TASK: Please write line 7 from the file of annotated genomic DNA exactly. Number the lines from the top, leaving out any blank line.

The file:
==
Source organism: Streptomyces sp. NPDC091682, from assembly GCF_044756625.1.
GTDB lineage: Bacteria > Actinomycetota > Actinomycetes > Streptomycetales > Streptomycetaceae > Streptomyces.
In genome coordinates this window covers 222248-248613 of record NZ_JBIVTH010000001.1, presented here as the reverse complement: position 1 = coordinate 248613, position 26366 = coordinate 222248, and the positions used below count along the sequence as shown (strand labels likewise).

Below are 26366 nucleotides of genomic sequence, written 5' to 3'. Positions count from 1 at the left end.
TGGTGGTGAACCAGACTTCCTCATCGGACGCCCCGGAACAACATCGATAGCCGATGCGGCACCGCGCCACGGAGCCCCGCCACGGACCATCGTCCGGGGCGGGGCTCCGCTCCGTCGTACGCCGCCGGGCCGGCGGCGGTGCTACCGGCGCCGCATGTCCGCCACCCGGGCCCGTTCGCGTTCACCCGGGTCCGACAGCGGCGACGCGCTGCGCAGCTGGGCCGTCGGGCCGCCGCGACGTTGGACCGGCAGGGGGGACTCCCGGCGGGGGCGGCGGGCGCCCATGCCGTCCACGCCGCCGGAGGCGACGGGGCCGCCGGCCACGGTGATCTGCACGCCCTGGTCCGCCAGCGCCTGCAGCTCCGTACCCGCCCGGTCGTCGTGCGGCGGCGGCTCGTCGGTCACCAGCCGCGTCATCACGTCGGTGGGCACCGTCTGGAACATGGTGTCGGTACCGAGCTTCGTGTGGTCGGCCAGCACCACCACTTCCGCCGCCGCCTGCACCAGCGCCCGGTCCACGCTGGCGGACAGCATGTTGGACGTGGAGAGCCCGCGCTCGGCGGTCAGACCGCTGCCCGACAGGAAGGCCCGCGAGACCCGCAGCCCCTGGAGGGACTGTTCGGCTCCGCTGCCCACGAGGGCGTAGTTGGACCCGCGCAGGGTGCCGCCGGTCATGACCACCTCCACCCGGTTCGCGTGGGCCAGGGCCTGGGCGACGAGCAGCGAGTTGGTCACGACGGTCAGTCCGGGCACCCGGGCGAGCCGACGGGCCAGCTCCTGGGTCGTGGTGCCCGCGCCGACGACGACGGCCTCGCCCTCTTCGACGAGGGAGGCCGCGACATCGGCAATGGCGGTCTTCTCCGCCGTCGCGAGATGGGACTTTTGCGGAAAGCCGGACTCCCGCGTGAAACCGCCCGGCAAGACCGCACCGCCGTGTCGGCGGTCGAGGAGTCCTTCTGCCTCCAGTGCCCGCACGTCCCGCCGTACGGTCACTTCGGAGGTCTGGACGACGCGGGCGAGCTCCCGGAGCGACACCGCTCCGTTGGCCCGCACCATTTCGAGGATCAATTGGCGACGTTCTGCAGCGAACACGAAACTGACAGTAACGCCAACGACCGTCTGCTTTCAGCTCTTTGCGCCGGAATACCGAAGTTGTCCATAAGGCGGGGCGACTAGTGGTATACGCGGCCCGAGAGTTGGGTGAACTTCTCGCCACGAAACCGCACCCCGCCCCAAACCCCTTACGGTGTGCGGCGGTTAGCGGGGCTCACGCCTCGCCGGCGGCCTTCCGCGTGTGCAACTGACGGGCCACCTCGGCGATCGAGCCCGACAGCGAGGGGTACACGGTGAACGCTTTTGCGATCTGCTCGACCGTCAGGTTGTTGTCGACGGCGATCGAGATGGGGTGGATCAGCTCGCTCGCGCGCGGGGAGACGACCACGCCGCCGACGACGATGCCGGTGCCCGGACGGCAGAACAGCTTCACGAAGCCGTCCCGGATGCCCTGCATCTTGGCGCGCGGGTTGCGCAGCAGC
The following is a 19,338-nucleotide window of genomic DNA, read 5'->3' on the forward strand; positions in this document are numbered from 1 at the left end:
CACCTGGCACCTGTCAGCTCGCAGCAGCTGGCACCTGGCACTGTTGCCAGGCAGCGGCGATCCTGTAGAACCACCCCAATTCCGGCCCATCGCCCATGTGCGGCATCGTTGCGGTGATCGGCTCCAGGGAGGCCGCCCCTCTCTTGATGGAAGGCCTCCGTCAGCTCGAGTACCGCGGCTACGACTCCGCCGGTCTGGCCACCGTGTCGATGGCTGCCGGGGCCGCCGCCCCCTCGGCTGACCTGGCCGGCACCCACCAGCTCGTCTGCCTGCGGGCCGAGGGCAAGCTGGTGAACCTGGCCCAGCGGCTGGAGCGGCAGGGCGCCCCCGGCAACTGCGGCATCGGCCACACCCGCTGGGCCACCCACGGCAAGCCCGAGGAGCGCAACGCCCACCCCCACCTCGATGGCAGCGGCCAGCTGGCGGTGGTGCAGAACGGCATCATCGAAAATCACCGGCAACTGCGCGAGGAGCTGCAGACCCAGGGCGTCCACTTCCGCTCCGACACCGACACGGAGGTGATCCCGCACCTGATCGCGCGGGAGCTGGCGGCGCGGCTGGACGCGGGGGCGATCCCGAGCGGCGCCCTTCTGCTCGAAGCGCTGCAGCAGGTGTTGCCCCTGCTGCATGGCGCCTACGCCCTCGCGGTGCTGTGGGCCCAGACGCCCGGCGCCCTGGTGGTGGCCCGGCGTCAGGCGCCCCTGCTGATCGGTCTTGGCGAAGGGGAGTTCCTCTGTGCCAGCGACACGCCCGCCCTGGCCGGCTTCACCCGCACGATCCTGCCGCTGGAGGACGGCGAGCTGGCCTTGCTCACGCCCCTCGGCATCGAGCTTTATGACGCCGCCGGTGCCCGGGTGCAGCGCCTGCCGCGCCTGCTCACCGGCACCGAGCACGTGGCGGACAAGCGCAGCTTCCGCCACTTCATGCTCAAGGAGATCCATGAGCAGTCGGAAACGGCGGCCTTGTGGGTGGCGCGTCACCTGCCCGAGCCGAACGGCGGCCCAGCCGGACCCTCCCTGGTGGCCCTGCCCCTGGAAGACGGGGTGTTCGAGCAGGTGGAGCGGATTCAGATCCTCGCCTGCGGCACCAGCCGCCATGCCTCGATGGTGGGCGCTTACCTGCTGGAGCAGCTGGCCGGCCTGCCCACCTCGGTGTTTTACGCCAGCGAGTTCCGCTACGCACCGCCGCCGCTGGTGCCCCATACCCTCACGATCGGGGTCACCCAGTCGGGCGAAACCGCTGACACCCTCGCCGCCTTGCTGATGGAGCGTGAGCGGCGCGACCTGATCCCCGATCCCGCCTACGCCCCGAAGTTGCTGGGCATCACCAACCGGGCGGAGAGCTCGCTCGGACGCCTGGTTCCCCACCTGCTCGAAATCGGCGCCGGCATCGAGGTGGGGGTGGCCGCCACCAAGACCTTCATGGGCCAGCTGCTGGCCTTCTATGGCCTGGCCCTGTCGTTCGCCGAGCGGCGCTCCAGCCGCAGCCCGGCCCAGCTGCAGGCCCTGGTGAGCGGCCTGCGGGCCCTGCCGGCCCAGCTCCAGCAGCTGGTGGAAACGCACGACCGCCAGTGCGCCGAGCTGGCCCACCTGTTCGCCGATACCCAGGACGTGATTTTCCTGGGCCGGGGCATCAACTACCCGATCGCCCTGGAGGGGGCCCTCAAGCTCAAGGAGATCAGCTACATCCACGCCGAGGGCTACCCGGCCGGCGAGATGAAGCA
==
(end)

CACCTGGCACCTGTCAGCTCGCAGCAGCTGGCACCTGGCACTGTTGCCAGGCAGCGGCGATCCTGTAGAACCACCCCAATTCCGGCCCATCGCCCATGTGCGGCATCGTTGCGGTGATCGGCTCCAGGGAGGCCGCCCCTCTCTTGATGGAAGGCCTCCGTCAGCTCGAGTACCGCGGCTACGACTCCGCCGGTCTGGCCACCGTGTCGATGGCTGCCGGGGCCGCCGCCCCCTCGGCTGACCTGGCCGGCACCCACCAGCTCGTCTGCCTGCGGGCCGAGGGCAAGCTGGTGAACCTGGCCCAGCGGCTGGAGCGGCAGGGCGCCCCCGGCAACTGCGGCATCGGCCACACCCGCTGGGCCACCCACGGCAAGCCCGAGGAGCGCAACGCCCACCCCCACCTCGATGGCAGCGGCCAGCTGGCGGTGGTGCAGAACGGCATCATCGAAAATCACCGGCAACTGCGCGAGGAGCTGCAGACCCAGGGCGTCCACTTCCGCTCCGACACCGACACGGAGGTGATCCCGCACCTGATCGCGCGGGAGCTGGCGGCGCGGCTGGACGCGGGGGCGATCCCGAGCGGCGCCCTTCTGCTCGAAGCGCTGCAGCAGGTGTTGCCCCTGCTGCATGGCGCCTACGCCCTCGCGGTGCTGTGGGCCCAGACGCCCGGCGCCCTGGTGGTGGCCCGGCGTCAGGCGCCCCTGCTGATCGGTCTTGGCGAAGGGGAGTTCCTCTGTGCCAGCGACACGCCCGCCCTGGCCGGCTTCACCCGCACGATCCTGCCGCTGGAGGACGGCGAGCTGGCCTTGCTCACGCCCCTCGGCATCGAGCTTTATGACGCCGCCGGTGCCCGGGTGCAGCGCCTGCCGCGCCTGCTCACCGGCACCGAGCACGTGGCGGACAAGCGCAGCTTCCGCCACTTCATGCTCAAGGAGATCCATGAGCAGTCGGAAACGGCGGCCTTGTGGGTGGCGCGTCACCTGCCCGAGCCGAACGGCGGCCCAGCCGGACCCTCCCTGGTGGCCCTGCCCCTGGAAGACGGGGTGTTCGAGCAGGTGGAGCGGATTCAGATCCTCGCCTGCGGCACCAGCCGCCATGCCTCGATGGTGGGCGCTTACCTGCTGGAGCAGCTGGCCGGCCTGCCCACCTCGGTGTTTTACGCCAGCGAGTTCCGCTACGCACCGCCGCCGCTGGTGCCCCATACCCTCACGATCGGGGTCACCCAGTCGGGCGAAACCGCTGACACCCTCGCCGCCTTGCTGATGGAGCGTGAGCGGCGCGACCTGATCCCCGATCCCGCCTACGCCCCGAAGTTGCTGGGCATCACCAACCGGGCGGAGAGCTCGCTCGGACGCCTGGTTCCCCACCTGCTCGAAATCGGCGCCGGCATCGAGGTGGGGGTGGCCGCCACCAAGACCTTCATGGGCCAGCTGCTGGCCTTCTATGGCCTGGCCCTGTCGTTCGCCGAGCGGCGCTCCAGCCGCAGCCCGGCCCAGCTGCAGGCCCTGGTGAGCGGCCTGCGGGCCCTGCCGGCCCAGCTCCAGCAGCTGGTGGAAACGCACGACCGCCAGTGCGCCGAGCTGGCCCACCTGTTCGCCGATACCCAGGACGTGATTTTCCTGGGCCGGGGCATCAACTACCCGATCGCCCTGGAGGGGGCCCTCAAGCTCAAGGAGATCAGCTACATCCACGCCGAGGGCTACCCGGCCGGCGAGATGAAGCA